Theo van Doesburg

Theo van Doesburg
Born Christian Emil Marie Küpper
Aug. 30, 1883
Utrecht, Netherlands
Died Apr. 7, 1931 (at age 47)
Davos, Switzerland
Nationality Dutch
Movement De Stijl, Dadaism
Field Painting, Architecture

Theo van Doesburg was a Dutch artist who played a major role in forming the artistic concept of De Stijl, but he also worked as an architect designing buildings and cafes for other artists.

Founder of De Stijl

Theo van Doesburg was the primary founder of the De Stijl (Dutch for The Style) art movement in the Netherlands. While there is no official date that marks the debut of the De Stijl movement, it can be traced to 1917 when Doesburg began publishing a magazine of the same name devoted to this style and theory of abstract art and architecture.

Although Doesburg is often considered the founder of De Stijl, the movement was actually the collaboration of a number of artists of his day, including Piet Mondrian. Other primary innovators of De Stijl were Vilmos Huszár, Bart van der Leck, Gerrit Rietveld, and Robert van ‘t Hoff. The latter two men were architects. The De Stijl movement was almost as much about architectural design as it was about paintings on the canvas.

Doesburg’s Early Life

Theo van Doesburg was born in 1883 in Utrecht as Christian Küpper. His father was Wilhelm Küpper and his mother was Henrietta Catherina Margadant. When he began his life as a painter, he signed his works “Theodorus Doesburg” in honor of his step-father, whom he felt was his true father emotionally. He added the “van” to his name later.

His original training was in theater and as a singer, but he soon discovered his passion for painting. Doesburg proved himself as an artist of considerable skill creating figurative pieces, largely influenced by style of Vincent Van Gogh. He was able to sell his art and his first public show was in 1908. Doesburg also earned money as a writer, poet, and art critic.

Doesburg’s Artistic Influences

Theo_van_Doesburg_Selfportrait_with_hatIn 1913, after reading the theories of the Russian painter and intellectual Wassily Kandinsky, Doesburg became captivated by an abstract style of art that featured clean straight lines and simple geographic figures. These creations favored bright primary colors dominated by reds, whites, yellows and blacks.

However, Doesburg’s largest personal influence was fellow Dutch artist Piet Mondrian, a painter who was eight years his senior. The two men became friends and together they founded De Stijl, a style of art that is sometimes called Neo-Plasticism.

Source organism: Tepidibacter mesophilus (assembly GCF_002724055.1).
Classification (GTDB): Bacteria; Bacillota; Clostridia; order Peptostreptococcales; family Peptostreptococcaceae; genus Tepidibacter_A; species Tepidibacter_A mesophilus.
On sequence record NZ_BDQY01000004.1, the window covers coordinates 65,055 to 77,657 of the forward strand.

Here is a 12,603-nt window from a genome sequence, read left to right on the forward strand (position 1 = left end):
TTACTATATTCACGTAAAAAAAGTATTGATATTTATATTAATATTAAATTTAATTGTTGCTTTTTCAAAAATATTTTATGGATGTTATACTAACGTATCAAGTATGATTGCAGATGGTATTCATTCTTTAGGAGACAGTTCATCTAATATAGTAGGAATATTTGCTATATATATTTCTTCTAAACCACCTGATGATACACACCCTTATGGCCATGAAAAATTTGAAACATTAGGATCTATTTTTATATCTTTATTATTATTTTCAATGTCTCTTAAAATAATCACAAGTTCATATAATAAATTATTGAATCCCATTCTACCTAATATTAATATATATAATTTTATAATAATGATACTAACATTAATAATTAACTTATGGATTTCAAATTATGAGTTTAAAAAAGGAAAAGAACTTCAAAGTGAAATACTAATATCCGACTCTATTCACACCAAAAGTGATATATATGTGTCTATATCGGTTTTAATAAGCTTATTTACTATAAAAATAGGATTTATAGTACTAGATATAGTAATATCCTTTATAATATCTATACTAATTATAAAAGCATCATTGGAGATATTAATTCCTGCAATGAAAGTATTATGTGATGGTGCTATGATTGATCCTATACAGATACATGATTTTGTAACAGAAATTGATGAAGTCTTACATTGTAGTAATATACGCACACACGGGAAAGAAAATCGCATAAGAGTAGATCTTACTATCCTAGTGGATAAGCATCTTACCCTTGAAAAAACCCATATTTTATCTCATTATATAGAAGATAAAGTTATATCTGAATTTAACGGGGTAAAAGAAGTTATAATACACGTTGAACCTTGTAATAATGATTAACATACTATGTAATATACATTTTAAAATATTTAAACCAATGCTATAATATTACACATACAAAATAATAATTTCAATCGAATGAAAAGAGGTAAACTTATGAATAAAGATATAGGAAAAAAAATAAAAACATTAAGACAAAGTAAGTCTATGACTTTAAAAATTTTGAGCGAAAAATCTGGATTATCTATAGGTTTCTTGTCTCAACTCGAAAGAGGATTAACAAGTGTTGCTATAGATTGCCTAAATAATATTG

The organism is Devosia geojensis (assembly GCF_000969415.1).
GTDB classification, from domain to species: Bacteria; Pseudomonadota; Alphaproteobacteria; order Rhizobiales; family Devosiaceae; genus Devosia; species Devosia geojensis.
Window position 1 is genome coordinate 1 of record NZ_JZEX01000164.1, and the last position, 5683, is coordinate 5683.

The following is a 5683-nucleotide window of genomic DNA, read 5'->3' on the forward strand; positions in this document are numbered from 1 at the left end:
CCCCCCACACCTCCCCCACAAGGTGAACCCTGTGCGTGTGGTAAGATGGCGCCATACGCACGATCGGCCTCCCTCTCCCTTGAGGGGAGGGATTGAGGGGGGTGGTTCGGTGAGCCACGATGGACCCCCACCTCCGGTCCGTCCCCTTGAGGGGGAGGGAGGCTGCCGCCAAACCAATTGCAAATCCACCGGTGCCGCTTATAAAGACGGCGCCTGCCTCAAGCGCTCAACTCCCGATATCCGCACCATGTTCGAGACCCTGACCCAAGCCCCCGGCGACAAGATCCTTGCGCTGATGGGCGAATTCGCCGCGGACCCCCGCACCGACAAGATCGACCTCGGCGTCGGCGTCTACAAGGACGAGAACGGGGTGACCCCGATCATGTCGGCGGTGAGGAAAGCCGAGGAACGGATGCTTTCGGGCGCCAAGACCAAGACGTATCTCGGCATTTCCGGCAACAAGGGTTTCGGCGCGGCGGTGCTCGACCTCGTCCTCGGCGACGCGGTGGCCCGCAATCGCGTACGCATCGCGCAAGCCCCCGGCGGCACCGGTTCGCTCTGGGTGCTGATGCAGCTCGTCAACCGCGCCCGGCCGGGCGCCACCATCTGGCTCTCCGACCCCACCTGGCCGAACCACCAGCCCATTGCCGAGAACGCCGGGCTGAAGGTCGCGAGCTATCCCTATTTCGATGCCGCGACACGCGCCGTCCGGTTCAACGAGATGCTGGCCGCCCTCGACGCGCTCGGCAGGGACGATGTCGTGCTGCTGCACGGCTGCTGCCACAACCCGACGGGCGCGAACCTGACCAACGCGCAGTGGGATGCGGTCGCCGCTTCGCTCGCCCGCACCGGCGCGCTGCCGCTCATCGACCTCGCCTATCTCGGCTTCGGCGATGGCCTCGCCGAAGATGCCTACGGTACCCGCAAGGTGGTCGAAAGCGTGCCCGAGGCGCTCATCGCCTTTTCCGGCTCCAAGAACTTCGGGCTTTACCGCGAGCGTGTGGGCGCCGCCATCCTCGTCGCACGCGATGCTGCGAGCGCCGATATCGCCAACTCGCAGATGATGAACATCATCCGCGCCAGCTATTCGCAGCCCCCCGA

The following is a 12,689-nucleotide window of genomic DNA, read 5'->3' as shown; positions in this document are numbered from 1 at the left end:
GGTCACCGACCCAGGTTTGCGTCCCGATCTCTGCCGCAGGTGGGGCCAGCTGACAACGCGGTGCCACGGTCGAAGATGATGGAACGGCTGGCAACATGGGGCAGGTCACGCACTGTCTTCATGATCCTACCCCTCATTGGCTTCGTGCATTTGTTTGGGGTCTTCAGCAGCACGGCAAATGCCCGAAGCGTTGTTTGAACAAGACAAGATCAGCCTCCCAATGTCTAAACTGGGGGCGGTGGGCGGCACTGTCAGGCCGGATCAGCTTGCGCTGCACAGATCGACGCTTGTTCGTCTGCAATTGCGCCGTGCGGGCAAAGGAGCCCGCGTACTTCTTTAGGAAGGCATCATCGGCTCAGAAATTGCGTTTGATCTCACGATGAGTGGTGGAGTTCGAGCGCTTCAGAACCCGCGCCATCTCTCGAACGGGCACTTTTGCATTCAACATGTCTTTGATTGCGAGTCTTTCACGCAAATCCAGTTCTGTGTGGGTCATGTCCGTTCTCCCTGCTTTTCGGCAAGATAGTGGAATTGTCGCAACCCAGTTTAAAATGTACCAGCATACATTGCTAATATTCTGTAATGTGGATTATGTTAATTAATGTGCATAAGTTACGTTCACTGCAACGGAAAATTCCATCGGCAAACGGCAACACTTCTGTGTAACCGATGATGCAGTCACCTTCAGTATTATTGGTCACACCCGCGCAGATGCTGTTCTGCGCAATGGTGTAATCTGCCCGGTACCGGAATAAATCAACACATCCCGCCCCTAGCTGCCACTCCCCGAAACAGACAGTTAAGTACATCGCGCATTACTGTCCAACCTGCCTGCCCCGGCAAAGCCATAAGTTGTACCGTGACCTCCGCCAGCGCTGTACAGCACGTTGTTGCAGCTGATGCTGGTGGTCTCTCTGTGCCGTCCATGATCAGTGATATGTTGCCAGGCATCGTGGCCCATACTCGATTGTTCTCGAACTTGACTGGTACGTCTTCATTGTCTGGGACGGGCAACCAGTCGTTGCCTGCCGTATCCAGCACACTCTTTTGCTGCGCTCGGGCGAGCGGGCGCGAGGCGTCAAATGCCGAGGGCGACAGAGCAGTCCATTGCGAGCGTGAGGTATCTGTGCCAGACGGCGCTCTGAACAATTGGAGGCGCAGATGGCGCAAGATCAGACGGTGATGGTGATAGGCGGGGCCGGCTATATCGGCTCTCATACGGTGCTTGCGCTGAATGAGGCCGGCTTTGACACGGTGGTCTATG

The idea behind Neo-Plasticism is that true art, or the highest form of art, should not depict the ordinary scenery that we see around us every day. Rather it should be the expression of higher ideals and principles of the human spirit. Art should reflect the inner life of humanity, not the “false” illusory exterior.

Strained Relations with Mondrian

The two artists soon realized that they had different philosophies regarding the direction of lines in artwork. On one side, Mondrian considered the straight line to be of utmost importance. Doesburg, on the other hand, was introducing diagonal lines in his artwork. Mondrian considered this to be a betrayal of the De Stijl concept. This is often the reason cited for the why the two ended their friendship and professional connection.

The split between Doesburg and Mondrian has long been the topic of debate among art historians. Some maintain differences over style were the primary cause for the estrangement of the two friends, but others say it was also about a personality clash. Doesburg was an extrovert, outgoing and gregarious, whereas Mondrian was an introverted loner.
Although much is made of the rift between Doesburg and Mondrian, the two men later put aside their differences. After years of avoiding each other, they met by chance in a Paris café. They immediately put aside their differences and resumed their friendship. They continued to agree to disagree on art theory, however.

Rediscovering Doesburg

Theo van Doesburg continued to be popular during the height of his career from about 1917 until he died of a heart attack in 1931 at the age of 47. However, it was his friend and sometimes adversary, Piet Mondrian, who came to be best known as the exemplary of the Neo-Plasticism style. This was helped along by fashion designer Yves Saint Laurent, who in the 1960s leveraged Mondrian’s work to create a style of dress which featured the clean, colorful geometric shapes and colors of De Stijl. It became an iconic “mod” fashion look of the 1960s.

In the meantime, Doesburg and his work faded into the background of avant-garde art history. His work, however, is being rediscovered and newly appreciated today. The Tate Gallery in London recently conducted a show featuring the work of Theo van Doesburg which was greeted with considerable interest and praise.

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